In essence, then, it appears that no two investigations will havethe
same input mix and, consequently, the outcomes of the investigations with
regard to class size and student achievement will vary.
Size of School Versus Cost
Controversy and doubt surrounds not only class size but school size as well. For instance, a study done by Campbell (1965:3) onSchool Size: Its Influence on Pupils showed that
while students in large schools were exposed to a large number of school activities and the best of them achieved standards in many activities that were unequalled by students in the small schools, students in thesmall schools participated in more activities, their versatility and performance scores were consistently higher, they reported more and better satisfactions and displayed stronger motivation in all areas of school activities.
However, when comparisons are made between small and large schoolsregarding
cost, there appears to be enough evidence to suggest that schools,like
firms, are able to achieve economies of scale; that is, as the schoolbecomes
larger the cost per pupil drops. But, according to Sheenan (1973:133),
"the use of cost studies for comparing different kinds andlevels of education
tells us nothing about efficiency as the goals andactivities are different;
their main use is in the area of budgeting andfinance." After examining
fifty years of research on economy of scale inhigher education, Brinkman
(1985) concluded that the concept of economyof scale is not a clear-cut
one. He noted, for example, that thedefinition of scale is confused
in theory and practice in that classicdefinitions relate scale to productive
capacity, whereas most empiricalstudies define scale in terms of organization
size or quantity of output. As well, Brinkman pointed out that economy
of scale studies may be influencedby short-run versus long-run behavior.
Short-run effects may influenceresults in cross-sectional studies; or,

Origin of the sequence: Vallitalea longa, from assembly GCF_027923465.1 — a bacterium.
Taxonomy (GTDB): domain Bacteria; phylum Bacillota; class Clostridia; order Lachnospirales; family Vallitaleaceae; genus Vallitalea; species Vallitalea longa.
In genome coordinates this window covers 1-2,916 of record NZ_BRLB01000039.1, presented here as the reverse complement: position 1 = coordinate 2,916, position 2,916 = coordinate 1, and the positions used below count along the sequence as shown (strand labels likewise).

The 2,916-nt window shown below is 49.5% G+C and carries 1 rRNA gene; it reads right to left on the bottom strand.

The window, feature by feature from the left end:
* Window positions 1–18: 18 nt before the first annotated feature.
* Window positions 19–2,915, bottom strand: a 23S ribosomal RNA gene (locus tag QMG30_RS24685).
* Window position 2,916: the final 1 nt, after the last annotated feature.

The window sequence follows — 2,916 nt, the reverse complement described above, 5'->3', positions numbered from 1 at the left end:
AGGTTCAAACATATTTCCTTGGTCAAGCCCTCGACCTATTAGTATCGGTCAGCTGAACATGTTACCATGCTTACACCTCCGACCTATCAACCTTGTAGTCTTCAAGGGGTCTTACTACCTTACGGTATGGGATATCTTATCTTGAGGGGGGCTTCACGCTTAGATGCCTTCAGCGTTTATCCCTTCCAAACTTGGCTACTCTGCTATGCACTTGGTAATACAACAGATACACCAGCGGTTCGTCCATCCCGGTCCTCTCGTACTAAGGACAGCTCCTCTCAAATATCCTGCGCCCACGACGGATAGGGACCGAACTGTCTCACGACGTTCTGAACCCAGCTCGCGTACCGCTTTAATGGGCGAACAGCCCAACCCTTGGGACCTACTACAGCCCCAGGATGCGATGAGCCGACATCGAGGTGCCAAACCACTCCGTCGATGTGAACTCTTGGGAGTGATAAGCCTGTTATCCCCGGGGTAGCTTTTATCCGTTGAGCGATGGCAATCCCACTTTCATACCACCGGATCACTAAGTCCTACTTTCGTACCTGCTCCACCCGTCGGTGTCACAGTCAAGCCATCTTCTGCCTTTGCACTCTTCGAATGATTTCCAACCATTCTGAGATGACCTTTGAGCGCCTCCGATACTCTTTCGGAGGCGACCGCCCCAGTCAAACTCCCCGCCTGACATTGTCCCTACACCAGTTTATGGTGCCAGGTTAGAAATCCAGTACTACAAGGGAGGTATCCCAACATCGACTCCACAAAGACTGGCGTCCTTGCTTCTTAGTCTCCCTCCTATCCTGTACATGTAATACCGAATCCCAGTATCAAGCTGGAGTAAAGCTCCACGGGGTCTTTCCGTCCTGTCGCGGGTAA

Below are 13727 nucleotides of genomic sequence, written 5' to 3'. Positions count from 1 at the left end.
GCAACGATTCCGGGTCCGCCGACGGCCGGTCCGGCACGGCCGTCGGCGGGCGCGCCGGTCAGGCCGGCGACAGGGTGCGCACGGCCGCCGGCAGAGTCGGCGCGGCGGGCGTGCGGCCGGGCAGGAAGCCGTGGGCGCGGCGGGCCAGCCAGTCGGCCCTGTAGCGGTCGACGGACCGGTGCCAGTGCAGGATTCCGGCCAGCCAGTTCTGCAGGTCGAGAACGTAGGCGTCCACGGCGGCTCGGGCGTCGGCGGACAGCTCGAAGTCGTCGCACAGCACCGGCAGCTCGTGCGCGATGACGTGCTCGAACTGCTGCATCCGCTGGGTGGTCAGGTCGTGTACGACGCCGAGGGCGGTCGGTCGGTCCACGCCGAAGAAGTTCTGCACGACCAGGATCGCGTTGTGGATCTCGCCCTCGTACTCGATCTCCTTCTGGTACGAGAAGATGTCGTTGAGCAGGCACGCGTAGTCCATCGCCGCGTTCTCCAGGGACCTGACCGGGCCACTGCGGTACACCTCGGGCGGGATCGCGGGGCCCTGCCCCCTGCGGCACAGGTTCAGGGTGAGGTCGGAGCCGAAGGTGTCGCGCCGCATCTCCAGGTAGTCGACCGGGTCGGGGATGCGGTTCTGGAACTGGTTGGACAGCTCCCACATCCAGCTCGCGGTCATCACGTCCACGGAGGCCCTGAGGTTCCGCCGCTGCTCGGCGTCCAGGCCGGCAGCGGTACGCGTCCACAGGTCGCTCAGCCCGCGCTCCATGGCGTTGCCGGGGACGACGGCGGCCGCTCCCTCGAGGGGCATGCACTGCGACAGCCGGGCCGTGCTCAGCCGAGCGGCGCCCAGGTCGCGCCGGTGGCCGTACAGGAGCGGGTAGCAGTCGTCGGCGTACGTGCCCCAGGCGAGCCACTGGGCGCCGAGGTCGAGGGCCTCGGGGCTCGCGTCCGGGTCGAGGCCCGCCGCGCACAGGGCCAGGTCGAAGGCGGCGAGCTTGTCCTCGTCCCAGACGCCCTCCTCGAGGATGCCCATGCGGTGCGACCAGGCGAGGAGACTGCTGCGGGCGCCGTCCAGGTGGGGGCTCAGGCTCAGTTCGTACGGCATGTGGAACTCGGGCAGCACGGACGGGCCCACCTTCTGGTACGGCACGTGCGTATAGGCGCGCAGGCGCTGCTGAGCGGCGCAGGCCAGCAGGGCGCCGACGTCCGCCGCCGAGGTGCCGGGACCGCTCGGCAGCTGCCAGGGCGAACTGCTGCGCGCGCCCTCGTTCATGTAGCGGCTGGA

conversely, short-run effects mightbe minimized in longitudinal studies
based on performance over time. Similarly, educational organizations may
be particularly prone to widefluctuations in important variables; for instance,
with regard to enrolment,costs per student may at first decline with enrollment
increases but laterrise with the consequent addition of staff and services,
thereby givingdistorted results.
It appears, then, that organizational researchers investigating efficiencies in education tend to limit investigation to the distribution of resources within a single system and often examine the consequent effects in terms of cost per student. Therefore, it might be argued thatthis approach is really an investigation of resource allocation ratherthan efficiency. Hence, due to the obvious difficulties inherentin the measurements of efficiency with regard to the myriad of factorsthat impinge upon student achievement, one may conclude that we face apervasive ignorance about the production function of education; that is,the relationship between school inputs and outputs. In this writer'sopinion, the production function must be used cautiously when applied toeducation, not only because of the many problems that plague it, such asmulticollinearity, simultaneity, etc., but also because what might be cheapestmay not necessarily be best.